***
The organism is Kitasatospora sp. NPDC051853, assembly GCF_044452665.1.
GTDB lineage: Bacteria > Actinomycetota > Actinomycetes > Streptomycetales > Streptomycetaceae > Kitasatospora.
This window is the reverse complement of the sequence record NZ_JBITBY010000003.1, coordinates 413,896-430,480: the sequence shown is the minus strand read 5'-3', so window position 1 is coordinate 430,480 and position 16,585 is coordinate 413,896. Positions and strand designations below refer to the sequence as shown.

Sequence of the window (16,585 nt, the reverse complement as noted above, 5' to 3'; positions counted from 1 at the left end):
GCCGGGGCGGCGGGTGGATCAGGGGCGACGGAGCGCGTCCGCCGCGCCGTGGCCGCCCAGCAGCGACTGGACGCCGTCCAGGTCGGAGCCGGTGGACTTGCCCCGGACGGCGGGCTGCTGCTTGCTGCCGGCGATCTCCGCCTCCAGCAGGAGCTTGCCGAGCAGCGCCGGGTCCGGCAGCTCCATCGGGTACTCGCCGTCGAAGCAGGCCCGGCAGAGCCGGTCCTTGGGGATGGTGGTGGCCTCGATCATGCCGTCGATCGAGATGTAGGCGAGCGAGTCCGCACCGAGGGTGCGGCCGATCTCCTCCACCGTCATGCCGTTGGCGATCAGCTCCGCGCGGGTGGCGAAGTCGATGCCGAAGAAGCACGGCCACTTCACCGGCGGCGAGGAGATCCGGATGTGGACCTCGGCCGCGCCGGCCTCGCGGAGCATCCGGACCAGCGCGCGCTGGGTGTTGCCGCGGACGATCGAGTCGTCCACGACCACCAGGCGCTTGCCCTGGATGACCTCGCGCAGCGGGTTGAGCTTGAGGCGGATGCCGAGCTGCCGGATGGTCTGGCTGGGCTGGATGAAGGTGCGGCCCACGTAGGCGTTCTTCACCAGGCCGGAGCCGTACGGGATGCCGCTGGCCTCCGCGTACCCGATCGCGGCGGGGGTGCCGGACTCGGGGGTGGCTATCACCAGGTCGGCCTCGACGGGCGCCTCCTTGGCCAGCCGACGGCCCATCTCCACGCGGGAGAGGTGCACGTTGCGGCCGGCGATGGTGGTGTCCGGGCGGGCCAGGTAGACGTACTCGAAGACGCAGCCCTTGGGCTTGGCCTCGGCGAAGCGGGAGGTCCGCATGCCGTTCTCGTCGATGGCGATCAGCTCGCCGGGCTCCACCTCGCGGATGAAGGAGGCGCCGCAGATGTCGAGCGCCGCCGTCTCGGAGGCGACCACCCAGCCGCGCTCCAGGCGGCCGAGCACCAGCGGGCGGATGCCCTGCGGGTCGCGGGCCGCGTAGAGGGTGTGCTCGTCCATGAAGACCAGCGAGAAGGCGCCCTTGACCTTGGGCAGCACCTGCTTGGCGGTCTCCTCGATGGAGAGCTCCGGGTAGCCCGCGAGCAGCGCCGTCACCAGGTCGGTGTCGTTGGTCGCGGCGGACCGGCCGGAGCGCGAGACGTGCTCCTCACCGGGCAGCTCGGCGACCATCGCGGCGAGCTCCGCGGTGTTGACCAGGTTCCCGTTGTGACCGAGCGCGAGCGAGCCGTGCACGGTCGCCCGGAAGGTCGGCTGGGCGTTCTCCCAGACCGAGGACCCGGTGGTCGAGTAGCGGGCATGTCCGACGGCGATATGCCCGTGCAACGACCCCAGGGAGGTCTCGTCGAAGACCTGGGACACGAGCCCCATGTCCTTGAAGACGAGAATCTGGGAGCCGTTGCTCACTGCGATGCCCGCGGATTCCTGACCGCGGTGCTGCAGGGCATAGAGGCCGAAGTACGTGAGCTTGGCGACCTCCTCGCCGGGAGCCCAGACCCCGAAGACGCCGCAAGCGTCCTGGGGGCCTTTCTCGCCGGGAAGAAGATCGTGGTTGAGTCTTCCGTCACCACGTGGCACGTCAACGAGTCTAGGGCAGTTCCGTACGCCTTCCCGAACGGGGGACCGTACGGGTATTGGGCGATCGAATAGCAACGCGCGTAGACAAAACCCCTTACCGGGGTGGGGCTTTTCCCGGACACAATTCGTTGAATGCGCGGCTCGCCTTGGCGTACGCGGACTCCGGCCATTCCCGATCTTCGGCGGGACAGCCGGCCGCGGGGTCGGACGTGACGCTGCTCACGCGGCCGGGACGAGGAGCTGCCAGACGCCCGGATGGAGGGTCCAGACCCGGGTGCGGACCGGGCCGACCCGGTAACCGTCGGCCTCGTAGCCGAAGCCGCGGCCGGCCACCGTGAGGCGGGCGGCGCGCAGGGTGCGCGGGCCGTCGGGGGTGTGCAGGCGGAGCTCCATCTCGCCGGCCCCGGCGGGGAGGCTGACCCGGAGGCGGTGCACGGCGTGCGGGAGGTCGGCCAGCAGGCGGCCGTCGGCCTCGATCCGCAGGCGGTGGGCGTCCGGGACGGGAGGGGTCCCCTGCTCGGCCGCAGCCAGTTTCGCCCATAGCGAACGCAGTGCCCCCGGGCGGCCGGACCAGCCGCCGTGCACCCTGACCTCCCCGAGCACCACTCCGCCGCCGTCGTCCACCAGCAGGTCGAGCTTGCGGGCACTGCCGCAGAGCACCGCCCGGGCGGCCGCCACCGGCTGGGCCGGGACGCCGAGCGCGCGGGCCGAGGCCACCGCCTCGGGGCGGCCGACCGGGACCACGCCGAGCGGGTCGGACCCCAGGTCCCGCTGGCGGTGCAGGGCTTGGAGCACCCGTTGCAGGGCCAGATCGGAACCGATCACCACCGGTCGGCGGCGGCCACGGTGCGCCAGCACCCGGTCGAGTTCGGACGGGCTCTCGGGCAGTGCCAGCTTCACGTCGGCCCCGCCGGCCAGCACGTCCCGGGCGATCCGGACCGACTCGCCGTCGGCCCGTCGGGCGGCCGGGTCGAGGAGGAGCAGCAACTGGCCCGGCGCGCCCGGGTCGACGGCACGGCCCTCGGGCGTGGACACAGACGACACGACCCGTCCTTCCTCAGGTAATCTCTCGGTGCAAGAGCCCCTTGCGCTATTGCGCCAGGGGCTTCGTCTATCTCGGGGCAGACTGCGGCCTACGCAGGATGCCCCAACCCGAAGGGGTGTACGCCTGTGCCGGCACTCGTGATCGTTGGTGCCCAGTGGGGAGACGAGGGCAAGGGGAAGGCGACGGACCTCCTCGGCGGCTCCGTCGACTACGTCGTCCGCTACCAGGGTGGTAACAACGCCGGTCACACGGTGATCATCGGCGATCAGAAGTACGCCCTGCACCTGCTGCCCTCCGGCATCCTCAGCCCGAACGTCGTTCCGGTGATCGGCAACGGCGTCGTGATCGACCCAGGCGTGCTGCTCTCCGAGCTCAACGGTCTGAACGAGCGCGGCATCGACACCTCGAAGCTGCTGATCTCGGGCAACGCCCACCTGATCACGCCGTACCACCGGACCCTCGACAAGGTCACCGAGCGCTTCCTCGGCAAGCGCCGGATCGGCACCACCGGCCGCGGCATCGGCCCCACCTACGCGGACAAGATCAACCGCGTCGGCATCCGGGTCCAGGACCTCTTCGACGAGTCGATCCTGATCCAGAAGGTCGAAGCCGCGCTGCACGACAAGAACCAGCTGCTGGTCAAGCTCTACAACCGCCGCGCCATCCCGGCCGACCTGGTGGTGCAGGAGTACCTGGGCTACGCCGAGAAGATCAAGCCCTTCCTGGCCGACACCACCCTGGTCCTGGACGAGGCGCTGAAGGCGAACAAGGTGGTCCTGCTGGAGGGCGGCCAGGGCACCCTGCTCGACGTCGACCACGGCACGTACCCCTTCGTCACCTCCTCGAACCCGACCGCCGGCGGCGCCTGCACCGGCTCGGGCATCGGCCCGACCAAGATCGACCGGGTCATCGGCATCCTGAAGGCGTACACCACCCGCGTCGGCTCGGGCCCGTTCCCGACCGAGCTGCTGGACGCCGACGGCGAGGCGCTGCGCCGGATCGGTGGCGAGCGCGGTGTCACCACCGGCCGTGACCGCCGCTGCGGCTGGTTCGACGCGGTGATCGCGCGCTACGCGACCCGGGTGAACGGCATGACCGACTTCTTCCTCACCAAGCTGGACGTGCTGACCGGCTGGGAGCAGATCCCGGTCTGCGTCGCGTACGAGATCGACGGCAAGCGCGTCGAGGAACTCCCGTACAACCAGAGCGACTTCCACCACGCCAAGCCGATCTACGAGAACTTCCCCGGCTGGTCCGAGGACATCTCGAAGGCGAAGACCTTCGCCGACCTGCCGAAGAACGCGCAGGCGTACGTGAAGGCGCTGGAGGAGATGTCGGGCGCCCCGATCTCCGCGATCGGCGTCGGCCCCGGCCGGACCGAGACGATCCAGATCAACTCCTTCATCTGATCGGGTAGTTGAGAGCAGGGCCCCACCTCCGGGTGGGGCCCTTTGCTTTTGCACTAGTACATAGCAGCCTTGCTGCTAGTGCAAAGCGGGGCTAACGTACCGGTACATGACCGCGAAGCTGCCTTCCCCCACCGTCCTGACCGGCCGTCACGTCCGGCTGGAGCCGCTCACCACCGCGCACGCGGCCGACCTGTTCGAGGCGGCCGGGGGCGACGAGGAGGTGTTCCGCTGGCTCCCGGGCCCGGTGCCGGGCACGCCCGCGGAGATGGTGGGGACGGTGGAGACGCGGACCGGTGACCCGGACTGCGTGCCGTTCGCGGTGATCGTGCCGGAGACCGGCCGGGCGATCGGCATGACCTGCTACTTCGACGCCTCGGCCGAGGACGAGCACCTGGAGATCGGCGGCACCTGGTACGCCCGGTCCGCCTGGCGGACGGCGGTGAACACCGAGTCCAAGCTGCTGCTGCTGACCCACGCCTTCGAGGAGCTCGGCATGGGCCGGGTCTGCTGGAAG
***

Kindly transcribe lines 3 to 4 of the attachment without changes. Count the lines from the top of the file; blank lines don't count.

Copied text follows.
This window is the reverse complement of the sequence record NZ_JBITBY010000003.1, coordinates 413,896-430,480: the sequence shown is the minus strand read 5'-3', so window position 1 is coordinate 430,480 and position 16,585 is coordinate 413,896. Positions and strand designations below refer to the sequence as shown.

Sequence of the window (16,585 nt, the reverse complement as noted above, 5' to 3'; positions counted from 1 at the left end):